It is sometimes convenient to be able to run Tails without having to restart your computer every time. This is possible using virtual machines.
With virtual machines, it is possible to run Tails inside a host operating system (Linux, Windows, or Mac OS X). A virtual machine emulates a real computer and its operating system, called guest which appears in a window on the host operating system.
When running Tails in a virtual machine, you can use most features of Tails from your usual operating system and use both in parallel without the need to restart the computer.
This is how Tails looks like when run in a virtual machine on Debian using VirtualBox:
We do not currently provide a solution for running a virtual machine inside a Tails host. See ticket #5606.
Both the host operating system and the virtualization software are able to monitor what you are doing in Tails.
If the host operating system is compromised with a software keylogger or other malware, then it can break the security features of Tails.
Only run Tails in a virtual machine if the host operating system is trustworthy.
Traces of your Tails session are likely to be left on the local hard disk. For example, host operating systems usually use swapping (or paging) which copies part of the RAM to the hard disk.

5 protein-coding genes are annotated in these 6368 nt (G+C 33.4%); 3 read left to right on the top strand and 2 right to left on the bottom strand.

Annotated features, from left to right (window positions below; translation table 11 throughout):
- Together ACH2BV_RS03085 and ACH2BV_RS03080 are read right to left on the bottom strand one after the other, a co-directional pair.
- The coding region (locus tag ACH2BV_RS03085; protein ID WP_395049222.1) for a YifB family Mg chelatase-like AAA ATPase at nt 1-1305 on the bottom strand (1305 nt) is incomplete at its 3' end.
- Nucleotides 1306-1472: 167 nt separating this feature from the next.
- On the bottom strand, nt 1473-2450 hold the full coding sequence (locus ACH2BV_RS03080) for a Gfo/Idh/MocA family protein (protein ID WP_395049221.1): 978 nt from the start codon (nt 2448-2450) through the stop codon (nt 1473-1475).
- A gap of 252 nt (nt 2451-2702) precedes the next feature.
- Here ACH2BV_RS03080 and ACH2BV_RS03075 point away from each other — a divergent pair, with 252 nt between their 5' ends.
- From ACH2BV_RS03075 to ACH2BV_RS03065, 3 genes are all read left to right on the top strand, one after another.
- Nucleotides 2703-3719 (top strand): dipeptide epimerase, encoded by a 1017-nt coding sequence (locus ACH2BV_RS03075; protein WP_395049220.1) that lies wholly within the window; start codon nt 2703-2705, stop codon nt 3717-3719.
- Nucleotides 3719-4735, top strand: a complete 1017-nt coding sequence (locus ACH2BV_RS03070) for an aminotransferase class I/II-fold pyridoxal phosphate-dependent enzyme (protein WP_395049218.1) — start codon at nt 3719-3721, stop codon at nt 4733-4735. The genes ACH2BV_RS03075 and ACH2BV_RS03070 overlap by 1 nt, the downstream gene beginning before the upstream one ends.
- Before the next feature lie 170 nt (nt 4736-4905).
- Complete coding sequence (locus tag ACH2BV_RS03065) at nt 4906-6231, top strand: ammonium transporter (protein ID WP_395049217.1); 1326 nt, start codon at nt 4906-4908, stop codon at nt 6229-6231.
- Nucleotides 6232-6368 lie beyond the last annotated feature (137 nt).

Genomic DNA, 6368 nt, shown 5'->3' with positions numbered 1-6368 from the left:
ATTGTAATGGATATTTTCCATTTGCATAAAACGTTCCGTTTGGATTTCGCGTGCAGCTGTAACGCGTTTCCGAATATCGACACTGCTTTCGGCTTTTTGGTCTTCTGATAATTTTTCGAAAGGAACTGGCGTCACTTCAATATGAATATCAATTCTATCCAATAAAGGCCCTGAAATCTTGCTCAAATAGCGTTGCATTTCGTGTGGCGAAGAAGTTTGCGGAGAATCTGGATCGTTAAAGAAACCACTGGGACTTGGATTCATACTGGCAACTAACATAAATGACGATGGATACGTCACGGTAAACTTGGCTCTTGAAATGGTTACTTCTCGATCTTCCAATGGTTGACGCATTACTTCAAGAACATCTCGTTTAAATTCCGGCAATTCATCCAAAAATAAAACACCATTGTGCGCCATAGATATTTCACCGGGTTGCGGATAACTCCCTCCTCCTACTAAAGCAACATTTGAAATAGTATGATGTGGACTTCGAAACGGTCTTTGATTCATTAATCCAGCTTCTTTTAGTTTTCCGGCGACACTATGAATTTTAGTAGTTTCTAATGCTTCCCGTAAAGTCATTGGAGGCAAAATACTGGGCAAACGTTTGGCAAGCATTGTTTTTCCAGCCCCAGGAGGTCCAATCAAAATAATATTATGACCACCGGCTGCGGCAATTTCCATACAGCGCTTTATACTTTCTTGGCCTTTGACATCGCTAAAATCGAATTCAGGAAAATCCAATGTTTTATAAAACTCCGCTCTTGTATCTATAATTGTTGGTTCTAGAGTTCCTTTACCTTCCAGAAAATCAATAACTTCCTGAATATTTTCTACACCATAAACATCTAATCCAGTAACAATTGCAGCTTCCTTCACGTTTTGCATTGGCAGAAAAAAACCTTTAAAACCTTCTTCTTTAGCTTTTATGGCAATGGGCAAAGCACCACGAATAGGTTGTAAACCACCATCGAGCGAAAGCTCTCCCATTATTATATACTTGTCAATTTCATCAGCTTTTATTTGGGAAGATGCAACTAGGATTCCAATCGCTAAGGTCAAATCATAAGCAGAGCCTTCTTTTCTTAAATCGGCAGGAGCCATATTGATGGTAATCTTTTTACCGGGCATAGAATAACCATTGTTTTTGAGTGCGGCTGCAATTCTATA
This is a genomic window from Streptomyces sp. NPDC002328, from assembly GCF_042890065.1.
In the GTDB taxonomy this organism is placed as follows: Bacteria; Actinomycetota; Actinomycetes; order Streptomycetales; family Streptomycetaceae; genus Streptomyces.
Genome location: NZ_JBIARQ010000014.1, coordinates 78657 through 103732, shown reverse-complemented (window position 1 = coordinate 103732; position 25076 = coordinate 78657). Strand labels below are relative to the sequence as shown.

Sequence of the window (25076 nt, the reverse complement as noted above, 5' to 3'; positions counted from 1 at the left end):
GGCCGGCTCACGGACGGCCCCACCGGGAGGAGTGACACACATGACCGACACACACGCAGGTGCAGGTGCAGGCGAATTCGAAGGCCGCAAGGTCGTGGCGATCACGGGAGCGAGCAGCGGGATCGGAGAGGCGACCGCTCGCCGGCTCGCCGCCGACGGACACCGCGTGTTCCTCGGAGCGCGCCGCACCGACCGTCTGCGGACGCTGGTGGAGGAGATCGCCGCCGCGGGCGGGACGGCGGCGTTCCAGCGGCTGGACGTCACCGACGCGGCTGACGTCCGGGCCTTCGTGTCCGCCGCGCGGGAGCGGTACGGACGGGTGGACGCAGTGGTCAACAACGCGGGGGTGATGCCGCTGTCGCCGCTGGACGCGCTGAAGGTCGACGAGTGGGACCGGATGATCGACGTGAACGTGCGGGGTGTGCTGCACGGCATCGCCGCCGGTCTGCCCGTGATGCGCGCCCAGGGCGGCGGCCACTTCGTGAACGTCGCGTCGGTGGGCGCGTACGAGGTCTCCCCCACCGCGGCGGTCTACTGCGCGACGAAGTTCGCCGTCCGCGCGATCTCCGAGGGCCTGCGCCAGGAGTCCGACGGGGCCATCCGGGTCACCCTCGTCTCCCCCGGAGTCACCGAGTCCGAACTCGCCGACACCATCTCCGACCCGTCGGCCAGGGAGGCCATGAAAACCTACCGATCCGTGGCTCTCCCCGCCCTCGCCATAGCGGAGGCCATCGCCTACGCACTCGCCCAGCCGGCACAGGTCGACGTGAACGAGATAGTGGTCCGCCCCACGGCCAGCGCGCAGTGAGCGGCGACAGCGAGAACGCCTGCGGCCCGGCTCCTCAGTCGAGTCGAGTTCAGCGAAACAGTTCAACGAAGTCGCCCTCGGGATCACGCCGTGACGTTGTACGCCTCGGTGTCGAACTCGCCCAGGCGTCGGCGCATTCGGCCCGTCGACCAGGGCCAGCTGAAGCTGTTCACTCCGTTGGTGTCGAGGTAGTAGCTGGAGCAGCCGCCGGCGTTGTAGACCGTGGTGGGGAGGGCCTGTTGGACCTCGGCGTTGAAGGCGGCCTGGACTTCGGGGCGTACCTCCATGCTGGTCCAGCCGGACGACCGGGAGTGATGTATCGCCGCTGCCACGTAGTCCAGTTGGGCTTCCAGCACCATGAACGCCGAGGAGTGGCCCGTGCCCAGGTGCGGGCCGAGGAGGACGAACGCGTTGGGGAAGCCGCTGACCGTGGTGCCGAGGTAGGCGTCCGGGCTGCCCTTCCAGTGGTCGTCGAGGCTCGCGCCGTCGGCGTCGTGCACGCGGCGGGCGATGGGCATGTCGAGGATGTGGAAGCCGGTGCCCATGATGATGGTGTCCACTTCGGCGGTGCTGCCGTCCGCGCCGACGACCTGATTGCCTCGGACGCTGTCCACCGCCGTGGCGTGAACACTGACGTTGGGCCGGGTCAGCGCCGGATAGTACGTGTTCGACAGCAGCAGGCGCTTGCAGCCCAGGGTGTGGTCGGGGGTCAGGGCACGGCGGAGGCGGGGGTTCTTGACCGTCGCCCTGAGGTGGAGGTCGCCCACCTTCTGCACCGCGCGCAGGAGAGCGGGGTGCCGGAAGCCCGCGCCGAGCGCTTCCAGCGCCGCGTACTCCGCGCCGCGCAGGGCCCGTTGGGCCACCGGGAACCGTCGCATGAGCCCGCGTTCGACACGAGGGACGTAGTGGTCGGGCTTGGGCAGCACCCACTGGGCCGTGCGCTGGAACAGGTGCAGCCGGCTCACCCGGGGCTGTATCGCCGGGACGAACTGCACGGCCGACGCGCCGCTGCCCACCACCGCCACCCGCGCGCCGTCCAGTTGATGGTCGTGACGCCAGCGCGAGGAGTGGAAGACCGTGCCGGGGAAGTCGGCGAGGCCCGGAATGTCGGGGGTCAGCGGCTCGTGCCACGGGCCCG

Only run Tails in a virtual machine if leaving traces on the hard disk is not a concern for you.
This is why Tails warns you when it is running inside a virtual machine.
To run Tails inside a virtual machine, you need to have virtualization software installed on the host operating system. Different virtualization software exist for Linux, Windows, and Mac OS X.
The following list includes only free software as we believe that this is a necessary condition for it to be trustworthy. See the previous warning and our statement about free software and public scrutiny.
Proprietary virtualization software solutions exist such as VMWare but are not listed here on purpose.
VirtualBox is available for Linux, Windows, and Mac. Its free software version does not include support for USB devices and does not allow to use a persistent volume.
GNOME Boxes is available for Linux. It has a simple user interface but does not allow to use a persistent volume.
virt-manager is available for Linux. It has a more complex user interface and allows to use a persistent volume, either by:
- Starting Tails from a USB stick or SD card.
- Creating a virtual USB storage volume saved as a single file on the host operating system.